BERLIN (Reuters) - Angela Merkel will hold preliminary coalition talks with the Social Democrats (SPD) on Friday and also plans to meet with the Greens, as she tries to play her potential partners off against each other at the start of a tough horse-trading marathon.
The SPD are seen as the chancellor’s most likely partner, but they said on Monday they would not be rushed into a deal, suggesting the formation of a new government could drag on until January.
Germany’s European partners are watching the coalition maneuvering in Berlin closely, concerned that delays could push back EU-wide decisions on important crisis-fighting measures like the ambitious banking union project.
“No one can say when we might get to the point where a government can be formed -- it could be December or January,” said Andrea Nahles, general secretary of the SPD. “We won’t be rushed.”
There is deep resistance among SPD members to entering another ‘grand coalition’ with Merkel, after partnering with her in her first term and then plunging to their worst post-war result in the 2009 election.
Merkel’s outgoing partner, the Free Democrats (FDP), suffered the same fate. After four years as her junior partner, they were booted out of the German parliament for the first time since 1949.
Nahles said the talks on Friday would examine whether policy compromises were possible. Once these preliminary discussions were completed, a group of 200 senior SPD officials from across Germany would have to give a green light before the party entered more formal coalition talks with Merkel’s conservatives.
“I’d like to stress, that we can’t go back to the party with empty hands,” Nahles said.
The aim of the formal talks would be to agree a policy blueprint for the next government, as well as the allocation of top cabinet posts. At the very end, the SPD has said it will have to go back to its 472,000 grassroots members and seek their approval before agreeing to a coalition with Merkel.
This raises pressure on the chancellor to make compromises, but it also poses a major risk to the SPD leadership.
If ordinary SPD members were to reject a coalition deal negotiated by their leaders, party Chairman Sigmar Gabriel and other senior figures would probably have to step down.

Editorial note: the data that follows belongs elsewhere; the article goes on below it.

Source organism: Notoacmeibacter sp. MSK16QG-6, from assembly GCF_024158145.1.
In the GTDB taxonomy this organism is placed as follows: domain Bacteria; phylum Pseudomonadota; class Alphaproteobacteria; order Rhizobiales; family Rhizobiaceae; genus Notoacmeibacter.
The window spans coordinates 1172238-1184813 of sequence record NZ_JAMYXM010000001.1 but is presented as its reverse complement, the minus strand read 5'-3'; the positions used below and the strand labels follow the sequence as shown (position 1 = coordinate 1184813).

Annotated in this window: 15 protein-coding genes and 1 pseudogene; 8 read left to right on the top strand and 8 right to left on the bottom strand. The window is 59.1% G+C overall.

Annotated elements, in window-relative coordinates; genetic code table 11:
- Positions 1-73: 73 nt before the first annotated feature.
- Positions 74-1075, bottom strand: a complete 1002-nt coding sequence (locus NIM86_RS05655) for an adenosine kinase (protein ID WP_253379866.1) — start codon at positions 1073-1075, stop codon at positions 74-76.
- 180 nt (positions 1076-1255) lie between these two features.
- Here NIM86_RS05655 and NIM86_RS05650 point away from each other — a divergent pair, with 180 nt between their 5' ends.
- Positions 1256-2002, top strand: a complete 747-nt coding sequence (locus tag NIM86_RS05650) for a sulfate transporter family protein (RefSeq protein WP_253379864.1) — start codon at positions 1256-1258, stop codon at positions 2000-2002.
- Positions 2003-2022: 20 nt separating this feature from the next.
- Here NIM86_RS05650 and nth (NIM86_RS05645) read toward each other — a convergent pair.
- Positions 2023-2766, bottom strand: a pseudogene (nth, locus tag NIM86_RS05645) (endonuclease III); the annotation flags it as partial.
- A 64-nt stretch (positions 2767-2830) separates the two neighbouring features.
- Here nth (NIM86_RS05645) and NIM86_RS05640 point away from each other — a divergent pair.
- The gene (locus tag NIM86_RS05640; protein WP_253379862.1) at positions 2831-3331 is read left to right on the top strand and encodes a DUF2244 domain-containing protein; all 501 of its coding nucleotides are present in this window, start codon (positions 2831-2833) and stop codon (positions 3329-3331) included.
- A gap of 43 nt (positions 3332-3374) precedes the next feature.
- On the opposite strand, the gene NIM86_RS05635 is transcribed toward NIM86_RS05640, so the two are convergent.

“We’ll have to gauge how serious the SPD are about negotiating, as so far they have made a lot of noise against a grand coalition,” Hermann Groehe, the general secretary of Merkel’s Christian Democrats (CDU), told reporters.
He said Merkel would sound out the SPD on Friday but also invite the Greens to preliminary talks next week. The Greens are seen as unlikely partners for Merkel, in part because the environmentalist party is in turmoil after winning a disappointing 8.4 percent of the vote in the election.
The result forced several veteran Greens politicians to step down, and the party is in the process of finding new leaders and rethinking its policy approach.
The conservatives and SPD appear headed for a showdown over tax policy and key cabinet positions, including the influential finance minister post held by Merkel ally Wolfgang Schaeuble.
Leading conservatives have sworn to stand by their campaign promise not increase taxes. The SPD campaigned on a platform of tax hikes for top-earners to fund improvements in infrastructure and education.
Neither the conservatives or SPD would name their demands on Monday. Nahles said the initial meeting on Friday would not discuss how to distribute cabinet posts, though media reports say the party could demand six, among them the finance ministry.
In a sign of concern that coalition talks could ultimately fail, forcing new elections, President Joachim Gauck has taken the unusual step of inviting party leaders for one-on-one talks.
Additional reporting by Andreas Rinke, Holger Hansen and Stephen Brown; Editing by Stephen Brown